Matrix minimum (Least cost) method is a method for computing a basic feasible solution of a transportation problem, where the basic variables are chosen according to the unit cost of transportation. This method is very useful because it reduces the computation and the time required to determine the optimal solution.
The following steps summarize the approach.
Consider the transportation problem presented in the following table:
Factory | Retail Shop | Supply | |||
---|---|---|---|---|---|
1 | 2 | 3 | 4 | ||
1 | 3 | 5 | 7 | 6 | 50 |
2 | 2 | 5 | 8 | 2 | 75 |
3 | 3 | 6 | 9 | 2 | 25 |
Demand | 20 | 20 | 50 | 60 |
Solution.
We observe that c_{21} =2, which is the minimum transportation cost. So x_{21} = 20. The demand for the first column is satisfied. The allocation is shown in the following table.
Table 1
Factory | Retail Shop | Supply | |||
---|---|---|---|---|---|
1 | 2 | 3 | 4 | ||
1 | 3 | 5 | 7 | 6 | 50 |
2 | 5 | 8 | 2 | ||
3 | 3 | 6 | 9 | 2 | 25 |
Demand | 20 | 50 | 60 |
Now we observe that c_{24} =2, which is the minimum transportation cost, so x_{24} = 55. The supply for the second row is exhausted.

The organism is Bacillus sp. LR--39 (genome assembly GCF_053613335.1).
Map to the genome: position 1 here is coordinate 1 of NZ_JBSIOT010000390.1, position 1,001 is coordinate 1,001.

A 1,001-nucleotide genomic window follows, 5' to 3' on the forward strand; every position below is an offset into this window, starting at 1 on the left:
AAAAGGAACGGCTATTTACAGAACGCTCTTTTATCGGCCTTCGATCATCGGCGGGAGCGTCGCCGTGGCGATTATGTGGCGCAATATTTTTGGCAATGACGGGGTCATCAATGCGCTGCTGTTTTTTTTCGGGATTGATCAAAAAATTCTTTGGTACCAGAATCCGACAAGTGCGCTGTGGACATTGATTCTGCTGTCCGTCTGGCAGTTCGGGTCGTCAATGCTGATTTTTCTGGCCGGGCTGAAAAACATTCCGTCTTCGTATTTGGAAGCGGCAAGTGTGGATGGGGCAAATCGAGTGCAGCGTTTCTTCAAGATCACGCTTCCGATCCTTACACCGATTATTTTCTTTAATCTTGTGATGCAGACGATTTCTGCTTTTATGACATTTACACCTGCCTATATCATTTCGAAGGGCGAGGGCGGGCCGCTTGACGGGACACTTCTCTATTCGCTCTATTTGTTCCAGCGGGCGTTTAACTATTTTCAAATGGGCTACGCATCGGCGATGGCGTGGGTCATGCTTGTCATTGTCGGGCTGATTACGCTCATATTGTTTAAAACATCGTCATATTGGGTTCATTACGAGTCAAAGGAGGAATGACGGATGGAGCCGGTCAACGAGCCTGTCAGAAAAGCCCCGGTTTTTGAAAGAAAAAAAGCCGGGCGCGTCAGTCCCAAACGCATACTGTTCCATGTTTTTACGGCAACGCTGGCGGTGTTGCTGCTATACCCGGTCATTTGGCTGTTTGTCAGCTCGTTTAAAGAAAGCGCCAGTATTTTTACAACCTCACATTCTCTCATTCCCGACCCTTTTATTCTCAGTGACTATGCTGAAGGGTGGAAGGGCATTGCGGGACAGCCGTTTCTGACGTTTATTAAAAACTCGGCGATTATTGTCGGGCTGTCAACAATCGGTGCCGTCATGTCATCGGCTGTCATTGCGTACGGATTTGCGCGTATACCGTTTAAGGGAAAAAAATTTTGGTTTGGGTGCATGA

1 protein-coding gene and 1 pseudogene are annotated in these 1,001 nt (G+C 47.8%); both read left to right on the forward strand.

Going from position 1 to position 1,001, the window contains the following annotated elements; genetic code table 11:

Table 2
Factory | Retail Shop | Supply | |||
---|---|---|---|---|---|
1 | 2 | 3 | 4 | ||
1 | 3 | 5 | 7 | 6 | 50 |
2 | 5 | 8 | |||
3 | 3 | 6 | 9 | 2 | 25 |
Demand | 20 | 50 |
Proceeding in this way, we observe that x_{34} = 5, x_{12} = 20, x_{13} = 30, x_{33} = 20. The resulting feasible solution is shown in the following table.
Final Table
Factory | Retail Shop | Supply | |||
---|---|---|---|---|---|
1 | 2 | 3 | 4 | ||
1 | 3 | 6 | |||
2 | 5 | 8 | |||
3 | 3 | 6 | |||
Demand |
Number of basic variables = m + n –1 = 3 + 4 – 1 = 6.
The total transportation cost associated with this solution is calculated
as given below:
20 X 2 + 20 X 5 + 30 X 7 + 55 X 2 + 20 X 9 + 5 X 2 = 650.